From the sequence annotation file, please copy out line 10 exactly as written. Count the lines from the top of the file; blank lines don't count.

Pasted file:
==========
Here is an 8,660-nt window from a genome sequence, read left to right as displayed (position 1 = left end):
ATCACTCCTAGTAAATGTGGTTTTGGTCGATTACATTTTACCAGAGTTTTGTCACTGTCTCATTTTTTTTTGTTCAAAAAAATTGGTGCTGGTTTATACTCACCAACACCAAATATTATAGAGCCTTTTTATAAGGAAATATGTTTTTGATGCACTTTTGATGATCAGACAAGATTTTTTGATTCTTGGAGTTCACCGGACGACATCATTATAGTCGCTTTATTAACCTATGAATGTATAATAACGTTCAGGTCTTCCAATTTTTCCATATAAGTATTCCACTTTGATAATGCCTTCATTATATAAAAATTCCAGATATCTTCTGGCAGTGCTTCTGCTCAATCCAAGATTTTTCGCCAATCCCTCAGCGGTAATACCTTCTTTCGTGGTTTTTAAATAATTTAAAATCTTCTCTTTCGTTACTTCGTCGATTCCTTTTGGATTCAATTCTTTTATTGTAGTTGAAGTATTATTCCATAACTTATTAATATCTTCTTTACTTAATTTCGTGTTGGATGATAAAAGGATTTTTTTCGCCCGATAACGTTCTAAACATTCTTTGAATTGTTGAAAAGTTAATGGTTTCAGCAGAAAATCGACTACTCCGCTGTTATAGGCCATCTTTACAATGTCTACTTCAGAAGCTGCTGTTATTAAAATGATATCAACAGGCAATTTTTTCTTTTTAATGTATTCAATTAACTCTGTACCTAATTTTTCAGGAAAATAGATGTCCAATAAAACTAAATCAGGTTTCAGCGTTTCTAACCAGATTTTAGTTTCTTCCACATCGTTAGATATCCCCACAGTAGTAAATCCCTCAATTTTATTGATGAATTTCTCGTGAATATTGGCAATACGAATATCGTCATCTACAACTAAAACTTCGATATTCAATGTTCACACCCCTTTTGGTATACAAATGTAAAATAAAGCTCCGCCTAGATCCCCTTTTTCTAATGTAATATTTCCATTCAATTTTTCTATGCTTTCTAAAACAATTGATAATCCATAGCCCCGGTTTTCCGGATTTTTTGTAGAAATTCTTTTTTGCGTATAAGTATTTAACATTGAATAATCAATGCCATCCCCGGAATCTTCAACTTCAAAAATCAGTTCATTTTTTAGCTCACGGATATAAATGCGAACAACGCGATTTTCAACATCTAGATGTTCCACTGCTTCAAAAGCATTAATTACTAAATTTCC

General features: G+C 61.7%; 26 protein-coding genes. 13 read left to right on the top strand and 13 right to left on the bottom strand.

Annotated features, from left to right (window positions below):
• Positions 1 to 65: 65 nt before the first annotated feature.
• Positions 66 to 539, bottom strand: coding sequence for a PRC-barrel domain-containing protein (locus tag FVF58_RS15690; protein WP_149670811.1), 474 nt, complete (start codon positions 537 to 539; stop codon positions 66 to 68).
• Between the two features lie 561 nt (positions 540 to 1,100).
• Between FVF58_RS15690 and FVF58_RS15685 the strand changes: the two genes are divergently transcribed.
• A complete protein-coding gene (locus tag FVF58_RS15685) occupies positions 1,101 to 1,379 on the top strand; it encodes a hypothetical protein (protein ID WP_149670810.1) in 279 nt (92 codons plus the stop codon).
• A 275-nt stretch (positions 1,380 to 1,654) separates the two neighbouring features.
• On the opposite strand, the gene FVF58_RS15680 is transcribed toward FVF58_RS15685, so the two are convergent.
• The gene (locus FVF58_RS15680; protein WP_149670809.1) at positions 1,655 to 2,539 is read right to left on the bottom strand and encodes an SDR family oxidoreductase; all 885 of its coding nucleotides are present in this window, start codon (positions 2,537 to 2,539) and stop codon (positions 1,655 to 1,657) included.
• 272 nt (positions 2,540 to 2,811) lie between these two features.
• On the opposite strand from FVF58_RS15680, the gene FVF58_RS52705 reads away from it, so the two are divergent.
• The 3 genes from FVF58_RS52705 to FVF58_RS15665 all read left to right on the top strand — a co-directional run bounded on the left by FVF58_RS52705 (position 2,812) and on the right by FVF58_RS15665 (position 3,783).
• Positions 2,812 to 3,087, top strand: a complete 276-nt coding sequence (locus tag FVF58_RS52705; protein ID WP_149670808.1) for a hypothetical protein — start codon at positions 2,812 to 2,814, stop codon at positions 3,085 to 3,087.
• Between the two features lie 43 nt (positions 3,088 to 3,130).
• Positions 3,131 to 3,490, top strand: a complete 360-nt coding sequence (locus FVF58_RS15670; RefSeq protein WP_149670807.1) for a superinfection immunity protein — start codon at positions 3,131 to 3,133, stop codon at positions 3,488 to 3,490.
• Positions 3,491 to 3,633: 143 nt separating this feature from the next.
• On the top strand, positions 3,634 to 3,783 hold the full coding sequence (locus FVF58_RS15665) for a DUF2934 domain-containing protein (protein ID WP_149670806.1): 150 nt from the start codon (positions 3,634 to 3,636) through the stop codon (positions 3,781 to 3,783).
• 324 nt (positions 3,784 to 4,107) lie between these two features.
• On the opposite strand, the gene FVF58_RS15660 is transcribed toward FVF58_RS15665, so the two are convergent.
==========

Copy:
• A 275-nt stretch (positions 1,380 to 1,654) separates the two neighbouring features.